The Chilling Adventures of Salem: The Cat’s Meow

If you’re looking for a comic to help get you started on “spooky season,” it would be hard to go wrong with Archie Comics. Salem’s Chilling Adventures. The one-shot follows Salem, the talking cat sidekick of the witch Sabrina, as he attempts to save kidnapped animals from a power-hungry (rather one-note) wizard who ritually summons demons to take control of their body. There is nothing special New about this comic in terms of its storytelling, but it is something lovely Old.

The cover of Salem’s Chilling Adventuresdrawn by interior comic artist Dan Schoening, features Salem’s hissing face and a few glowing-eyed animals in silhouette, reminiscent of various Stephen King covers Pet sematary. Some digitally added scuffs and paper textures throughout the issue (all courtesy of colorist Matt Herms) reinforce the feeling of having stumbled upon a horror comic from the 70s or 80s rather than one published in 2022. From its visuals to its villain to its (rather predictable) sound, the creators of the comic seem to lean into schlocky B horror rather than stray away from it.

That said, the comic’s cultured schlock shouldn’t be confused with an actual lack of skill. Writer Cullen Bunn, perhaps best known for his horror comics County of Harrow, writes humorously over-the-top dialogue for the comic book antagonists, and writes Salem with the perfect blend of snark and menace. Their voices feel perfectly captured by letterer Jack Morelli. Artist Dan Schoening’s design for the Wizard’s antagonist is delightfully nerdy, with exaggerated body language, pointed eyebrows and a goatee (and the fact that he looks like a cross between Vincent Price and Peter Cushing and that he sacrifices animals), all screaming Capital-V Villain. That said, Schoening also draws animals beautifully. It also makes for one of the comic’s earliest scenes surprisingly visceral – one of the few true scares in a comic with mostly “ghosts” (although your mileage may vary). Herms’ colors are mostly desaturated save for a few punchy oranges and reds, adding a touch of realism and more than a hint of melodrama.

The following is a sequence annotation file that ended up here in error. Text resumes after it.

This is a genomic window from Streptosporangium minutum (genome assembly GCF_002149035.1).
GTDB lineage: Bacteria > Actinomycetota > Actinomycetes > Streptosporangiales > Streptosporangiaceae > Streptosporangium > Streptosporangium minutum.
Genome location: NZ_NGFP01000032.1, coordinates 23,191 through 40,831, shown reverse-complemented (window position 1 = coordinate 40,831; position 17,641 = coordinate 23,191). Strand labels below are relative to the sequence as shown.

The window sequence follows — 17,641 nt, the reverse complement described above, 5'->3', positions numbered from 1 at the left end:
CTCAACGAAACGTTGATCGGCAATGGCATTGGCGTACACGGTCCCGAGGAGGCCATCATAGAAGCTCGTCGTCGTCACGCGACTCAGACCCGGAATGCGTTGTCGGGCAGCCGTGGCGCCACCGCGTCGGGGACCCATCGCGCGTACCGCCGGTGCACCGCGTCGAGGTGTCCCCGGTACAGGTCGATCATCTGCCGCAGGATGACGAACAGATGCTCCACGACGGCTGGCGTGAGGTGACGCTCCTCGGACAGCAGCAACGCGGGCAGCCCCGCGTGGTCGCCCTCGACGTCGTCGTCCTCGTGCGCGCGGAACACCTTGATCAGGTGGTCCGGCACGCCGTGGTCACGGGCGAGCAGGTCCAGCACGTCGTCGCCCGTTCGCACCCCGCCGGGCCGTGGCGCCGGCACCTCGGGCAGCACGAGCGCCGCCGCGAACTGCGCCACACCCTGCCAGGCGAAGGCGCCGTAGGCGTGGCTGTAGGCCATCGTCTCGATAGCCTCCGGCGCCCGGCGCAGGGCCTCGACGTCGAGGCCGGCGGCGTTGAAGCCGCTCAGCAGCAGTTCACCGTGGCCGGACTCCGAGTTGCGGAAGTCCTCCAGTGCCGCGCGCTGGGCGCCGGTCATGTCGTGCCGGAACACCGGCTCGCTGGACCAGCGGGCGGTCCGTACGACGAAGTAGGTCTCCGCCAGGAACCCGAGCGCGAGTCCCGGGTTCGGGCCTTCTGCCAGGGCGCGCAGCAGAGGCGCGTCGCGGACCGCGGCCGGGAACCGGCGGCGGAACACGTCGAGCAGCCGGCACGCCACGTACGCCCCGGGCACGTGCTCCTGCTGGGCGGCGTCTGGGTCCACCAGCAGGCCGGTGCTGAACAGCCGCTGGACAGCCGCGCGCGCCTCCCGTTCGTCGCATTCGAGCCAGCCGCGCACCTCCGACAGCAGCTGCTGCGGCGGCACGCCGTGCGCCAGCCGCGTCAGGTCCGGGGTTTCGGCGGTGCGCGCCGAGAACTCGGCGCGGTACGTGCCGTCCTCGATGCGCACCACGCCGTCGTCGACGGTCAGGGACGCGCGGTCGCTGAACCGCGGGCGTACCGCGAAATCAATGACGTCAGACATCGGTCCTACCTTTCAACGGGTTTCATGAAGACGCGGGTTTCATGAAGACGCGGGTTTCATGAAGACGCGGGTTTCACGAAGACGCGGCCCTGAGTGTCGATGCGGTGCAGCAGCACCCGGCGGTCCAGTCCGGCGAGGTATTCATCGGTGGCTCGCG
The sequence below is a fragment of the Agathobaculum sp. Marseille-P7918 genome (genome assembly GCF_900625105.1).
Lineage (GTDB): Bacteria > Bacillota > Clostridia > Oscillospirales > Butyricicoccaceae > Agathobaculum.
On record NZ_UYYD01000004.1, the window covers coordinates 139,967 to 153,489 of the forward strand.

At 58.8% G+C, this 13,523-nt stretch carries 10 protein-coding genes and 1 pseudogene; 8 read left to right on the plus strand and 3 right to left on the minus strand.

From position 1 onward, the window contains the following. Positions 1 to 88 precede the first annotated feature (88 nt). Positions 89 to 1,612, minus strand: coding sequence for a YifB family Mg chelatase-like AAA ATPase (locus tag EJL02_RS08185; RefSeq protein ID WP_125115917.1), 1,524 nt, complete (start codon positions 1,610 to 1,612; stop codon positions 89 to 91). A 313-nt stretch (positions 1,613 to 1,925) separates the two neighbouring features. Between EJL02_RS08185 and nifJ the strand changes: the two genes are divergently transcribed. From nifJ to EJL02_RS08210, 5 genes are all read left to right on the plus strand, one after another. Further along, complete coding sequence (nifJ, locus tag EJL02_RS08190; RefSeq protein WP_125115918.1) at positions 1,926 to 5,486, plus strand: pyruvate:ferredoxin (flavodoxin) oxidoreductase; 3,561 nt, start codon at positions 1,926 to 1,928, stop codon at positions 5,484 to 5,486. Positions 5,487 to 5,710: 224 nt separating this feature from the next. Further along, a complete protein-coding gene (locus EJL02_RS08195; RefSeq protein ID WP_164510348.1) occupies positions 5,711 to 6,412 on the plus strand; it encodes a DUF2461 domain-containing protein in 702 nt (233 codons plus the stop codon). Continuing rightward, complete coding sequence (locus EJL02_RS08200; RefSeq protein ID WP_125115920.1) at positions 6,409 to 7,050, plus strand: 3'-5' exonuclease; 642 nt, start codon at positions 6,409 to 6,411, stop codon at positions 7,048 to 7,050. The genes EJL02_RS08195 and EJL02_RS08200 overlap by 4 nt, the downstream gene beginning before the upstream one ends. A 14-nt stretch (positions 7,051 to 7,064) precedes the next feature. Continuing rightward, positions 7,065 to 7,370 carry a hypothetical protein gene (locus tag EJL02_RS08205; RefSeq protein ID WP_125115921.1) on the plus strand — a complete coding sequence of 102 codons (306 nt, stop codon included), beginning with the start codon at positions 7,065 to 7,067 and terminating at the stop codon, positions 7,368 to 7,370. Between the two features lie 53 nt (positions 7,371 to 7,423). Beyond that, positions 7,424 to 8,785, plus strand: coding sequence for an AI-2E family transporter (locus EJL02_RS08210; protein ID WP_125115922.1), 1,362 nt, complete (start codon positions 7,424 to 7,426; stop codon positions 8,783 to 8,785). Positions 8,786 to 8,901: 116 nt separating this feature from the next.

A rather quick read, this comic certainly doesn’t overstay its welcome. If anything, he understand this. And even if Archie finally announces a longer series following this one-shot (and I’m begging them), it’s worth savoring every second.

Daniel K. Denny